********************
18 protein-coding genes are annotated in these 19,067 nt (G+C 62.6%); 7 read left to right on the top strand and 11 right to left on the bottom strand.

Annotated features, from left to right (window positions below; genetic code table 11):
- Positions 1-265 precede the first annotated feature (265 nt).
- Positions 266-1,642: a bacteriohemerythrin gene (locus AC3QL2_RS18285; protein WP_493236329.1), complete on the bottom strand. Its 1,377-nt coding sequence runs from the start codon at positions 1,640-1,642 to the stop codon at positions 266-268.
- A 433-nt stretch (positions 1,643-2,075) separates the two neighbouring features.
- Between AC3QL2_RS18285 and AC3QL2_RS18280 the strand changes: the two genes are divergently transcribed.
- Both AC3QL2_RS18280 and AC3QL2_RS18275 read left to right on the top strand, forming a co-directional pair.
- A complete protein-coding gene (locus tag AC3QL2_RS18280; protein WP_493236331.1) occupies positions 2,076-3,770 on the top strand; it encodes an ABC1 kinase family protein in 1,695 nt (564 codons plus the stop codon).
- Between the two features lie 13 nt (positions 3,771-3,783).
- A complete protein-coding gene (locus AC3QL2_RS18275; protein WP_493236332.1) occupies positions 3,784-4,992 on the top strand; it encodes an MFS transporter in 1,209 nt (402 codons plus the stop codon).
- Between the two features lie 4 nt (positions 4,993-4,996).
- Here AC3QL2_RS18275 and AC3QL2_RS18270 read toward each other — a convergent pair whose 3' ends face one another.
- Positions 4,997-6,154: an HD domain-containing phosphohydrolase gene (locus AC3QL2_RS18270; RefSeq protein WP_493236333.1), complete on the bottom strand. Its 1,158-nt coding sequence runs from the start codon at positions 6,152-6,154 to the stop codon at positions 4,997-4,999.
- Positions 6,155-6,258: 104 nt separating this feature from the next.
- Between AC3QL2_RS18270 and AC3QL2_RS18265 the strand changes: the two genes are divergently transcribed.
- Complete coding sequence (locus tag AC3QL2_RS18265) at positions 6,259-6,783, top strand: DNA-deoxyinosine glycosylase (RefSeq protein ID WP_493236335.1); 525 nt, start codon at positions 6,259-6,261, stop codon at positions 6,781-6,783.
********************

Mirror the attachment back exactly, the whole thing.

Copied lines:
18 protein-coding genes are annotated in these 19,067 nt (G+C 62.6%); 7 read left to right on the top strand and 11 right to left on the bottom strand.

Annotated features, from left to right (window positions below; genetic code table 11):
- Positions 1-265 precede the first annotated feature (265 nt).
- Positions 266-1,642: a bacteriohemerythrin gene (locus AC3QL2_RS18285; protein WP_493236329.1), complete on the bottom strand. Its 1,377-nt coding sequence runs from the start codon at positions 1,640-1,642 to the stop codon at positions 266-268.
- A 433-nt stretch (positions 1,643-2,075) separates the two neighbouring features.
- Between AC3QL2_RS18285 and AC3QL2_RS18280 the strand changes: the two genes are divergently transcribed.
- Both AC3QL2_RS18280 and AC3QL2_RS18275 read left to right on the top strand, forming a co-directional pair.
- A complete protein-coding gene (locus tag AC3QL2_RS18280; protein WP_493236331.1) occupies positions 2,076-3,770 on the top strand; it encodes an ABC1 kinase family protein in 1,695 nt (564 codons plus the stop codon).
- Between the two features lie 13 nt (positions 3,771-3,783).
- A complete protein-coding gene (locus AC3QL2_RS18275; protein WP_493236332.1) occupies positions 3,784-4,992 on the top strand; it encodes an MFS transporter in 1,209 nt (402 codons plus the stop codon).
- Between the two features lie 4 nt (positions 4,993-4,996).
- Here AC3QL2_RS18275 and AC3QL2_RS18270 read toward each other — a convergent pair whose 3' ends face one another.
- Positions 4,997-6,154: an HD domain-containing phosphohydrolase gene (locus AC3QL2_RS18270; RefSeq protein WP_493236333.1), complete on the bottom strand. Its 1,158-nt coding sequence runs from the start codon at positions 6,152-6,154 to the stop codon at positions 4,997-4,999.
- Positions 6,155-6,258: 104 nt separating this feature from the next.
- Between AC3QL2_RS18270 and AC3QL2_RS18265 the strand changes: the two genes are divergently transcribed.
- Complete coding sequence (locus tag AC3QL2_RS18265) at positions 6,259-6,783, top strand: DNA-deoxyinosine glycosylase (RefSeq protein ID WP_493236335.1); 525 nt, start codon at positions 6,259-6,261, stop codon at positions 6,781-6,783.